But I have given enough away. I will say the author knows his craft. He develops his characters slowly and carefully. The plot moves ahead inexorably, and then suddenly takes a giant leap forward. The pieces do come together, but there are still many unanswered questions.  The book is most difficult to put down. The story plays on age old themes of hope, freedom, fear of the unknown, and courage. As the mystery of the silo unfolds you will totally understand how the author could write sequels forever and then write a dozen prequels. This is good stuff! I just hope it is not our future.
 
4 1/2 stars  

Sunday, August 26, 2012

Saturday, August 25, 2012

Snack Time in Nana's Garden

 
Just up from a nice afternoon nap, Liam discovered that his Nana had just baked some buns. It is a warm afternoon and what is better than to dangle your feet in the cool water and munch away at a fresh home-made bun with strawberry jam. The only thing missing from this photo is a fishing pole.

Friday, August 24, 2012

Can He Win Again?

 
The political rhetoric is heating up and the pundits are trying to predict the unpredictable (who will win the American Presidential race). I have my own prediction, as many of you have, but the usual indicators are not reliable this time. Obama, after promising that Big Government stimulus would create jobs, finds that his promise is nothing but straw, and for good reason. The unemployment is officially at 8.3%, but others say it is realistically at 15%. A sitting president has never been re-elected with unemployment above 7.2%.  
 
Another predictor is the stock markets. They are on positive ground of late, and that bodes well for an incumbent President. How they got that way is another matter. The interest rates are being kept unreasonably low and that always favour the markets. Also, the vast bulk of government stimulus has favoured large corporations, in particular banks, and that drives their value up, hence the stock market is up. This does nothing for the economy of the average working person, who of late is becoming more and more dependent on handouts of one sort or another. And these people vote.
 
Then throw into the mix that a Republican says something stupid like a rape victim can be blessed by God with a pregnancy, and you have another nail in their coffin.
 
The coming election is a tough one to call. I will make my firm prediction as we near election day. At the present moment I am tentatively saying that Obama is out.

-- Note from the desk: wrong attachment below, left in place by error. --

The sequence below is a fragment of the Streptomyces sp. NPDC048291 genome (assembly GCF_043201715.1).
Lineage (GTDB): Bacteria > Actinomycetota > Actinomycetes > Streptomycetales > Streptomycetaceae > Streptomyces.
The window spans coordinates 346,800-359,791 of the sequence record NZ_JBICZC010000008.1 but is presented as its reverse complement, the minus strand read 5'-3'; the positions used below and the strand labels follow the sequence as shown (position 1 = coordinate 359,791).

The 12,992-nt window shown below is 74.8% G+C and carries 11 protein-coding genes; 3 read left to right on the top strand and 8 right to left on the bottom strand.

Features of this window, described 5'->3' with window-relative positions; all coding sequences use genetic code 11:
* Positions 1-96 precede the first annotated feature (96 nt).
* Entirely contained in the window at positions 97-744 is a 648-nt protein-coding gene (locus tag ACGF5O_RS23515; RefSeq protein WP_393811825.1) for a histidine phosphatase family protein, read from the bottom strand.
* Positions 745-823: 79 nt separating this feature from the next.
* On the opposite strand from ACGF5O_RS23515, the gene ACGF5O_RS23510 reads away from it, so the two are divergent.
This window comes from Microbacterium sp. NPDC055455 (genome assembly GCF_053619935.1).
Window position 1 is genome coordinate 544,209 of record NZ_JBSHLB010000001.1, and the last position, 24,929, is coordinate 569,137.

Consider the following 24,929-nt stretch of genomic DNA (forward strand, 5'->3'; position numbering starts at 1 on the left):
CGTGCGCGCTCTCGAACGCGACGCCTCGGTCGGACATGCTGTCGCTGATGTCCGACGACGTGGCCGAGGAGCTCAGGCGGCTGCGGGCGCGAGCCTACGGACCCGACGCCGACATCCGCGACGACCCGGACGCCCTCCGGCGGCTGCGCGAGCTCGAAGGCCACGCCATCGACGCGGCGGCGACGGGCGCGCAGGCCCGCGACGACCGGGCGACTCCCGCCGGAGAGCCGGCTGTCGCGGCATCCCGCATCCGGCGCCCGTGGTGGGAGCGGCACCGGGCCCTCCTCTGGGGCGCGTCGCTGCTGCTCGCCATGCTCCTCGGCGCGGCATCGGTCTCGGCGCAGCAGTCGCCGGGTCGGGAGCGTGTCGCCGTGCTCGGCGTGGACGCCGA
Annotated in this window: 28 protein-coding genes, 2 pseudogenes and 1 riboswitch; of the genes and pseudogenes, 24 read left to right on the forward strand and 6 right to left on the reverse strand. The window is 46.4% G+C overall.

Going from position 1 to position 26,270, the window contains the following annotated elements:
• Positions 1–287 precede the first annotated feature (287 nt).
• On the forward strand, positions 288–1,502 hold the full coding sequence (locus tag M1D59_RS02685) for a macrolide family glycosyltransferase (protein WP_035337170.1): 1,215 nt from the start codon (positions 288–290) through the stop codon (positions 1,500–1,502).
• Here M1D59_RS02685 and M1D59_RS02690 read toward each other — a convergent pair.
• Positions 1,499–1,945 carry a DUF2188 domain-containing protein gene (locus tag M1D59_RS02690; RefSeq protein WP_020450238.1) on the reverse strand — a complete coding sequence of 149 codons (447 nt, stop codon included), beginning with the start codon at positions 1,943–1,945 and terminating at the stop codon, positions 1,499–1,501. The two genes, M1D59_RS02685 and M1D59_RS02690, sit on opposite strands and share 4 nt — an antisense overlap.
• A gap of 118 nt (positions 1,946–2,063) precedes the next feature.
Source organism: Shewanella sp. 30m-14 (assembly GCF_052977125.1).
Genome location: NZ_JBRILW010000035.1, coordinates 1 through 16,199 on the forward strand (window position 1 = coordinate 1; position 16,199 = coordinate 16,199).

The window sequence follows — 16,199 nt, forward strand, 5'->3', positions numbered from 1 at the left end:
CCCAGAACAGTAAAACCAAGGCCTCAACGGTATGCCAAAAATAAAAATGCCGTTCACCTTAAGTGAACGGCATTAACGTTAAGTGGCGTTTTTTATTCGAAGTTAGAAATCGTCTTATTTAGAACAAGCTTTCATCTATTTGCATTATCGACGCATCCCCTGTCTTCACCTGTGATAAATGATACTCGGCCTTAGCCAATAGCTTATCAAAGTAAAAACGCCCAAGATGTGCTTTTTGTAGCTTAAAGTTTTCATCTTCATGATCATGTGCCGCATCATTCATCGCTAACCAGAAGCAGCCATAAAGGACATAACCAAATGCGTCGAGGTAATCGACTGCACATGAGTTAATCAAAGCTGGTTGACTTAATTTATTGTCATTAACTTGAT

Thursday, August 23, 2012

War is Hard on Horses


One of my favourite movies is about a horse, Secretariat, so don't anybody get on my case for not liking horses or horse movies.

Steven Spielberg was behind this one, "War Horse", and it shows. From the opening scenes, which by the way, are stunningly beautiful, you know you are in for a money infused movie. Every scene tries to be a cinematic masterpiece, but not all succeed, in fact, by the end of the movie, when we have to endure a lingering reunion in the sunset, which was obviously shot on two separate days with two different sunsets, we are getting tired of a movie that is riding on the coat tails of eye candy instead of substance. There is a fine line between fantastic lighting in photography, and just plain poor light. This movie straddles that line many times.

The story itself is too contrived to be believable. We are rooting for the horse, and his young owner, and it is satisfying when they at last find each other, but their adventures are a little 'over the top'. But, it is fiction, so we will give them that.

I have a problem with animal movies that give animals too many human characteristics. I know they are intelligent and have personalities, but really, some of these horse antics are absurd. Like one horse telling another, with the nod of his head, to take the pulling harness, it's OK, it will save your life. Animal rights people thrive on this kind of stuff as it gives them fuel for their contention that animals should be on par with humans.

If you have seen his movie, tell me what you think.  

I give it 3 stars  


Wednesday, August 22, 2012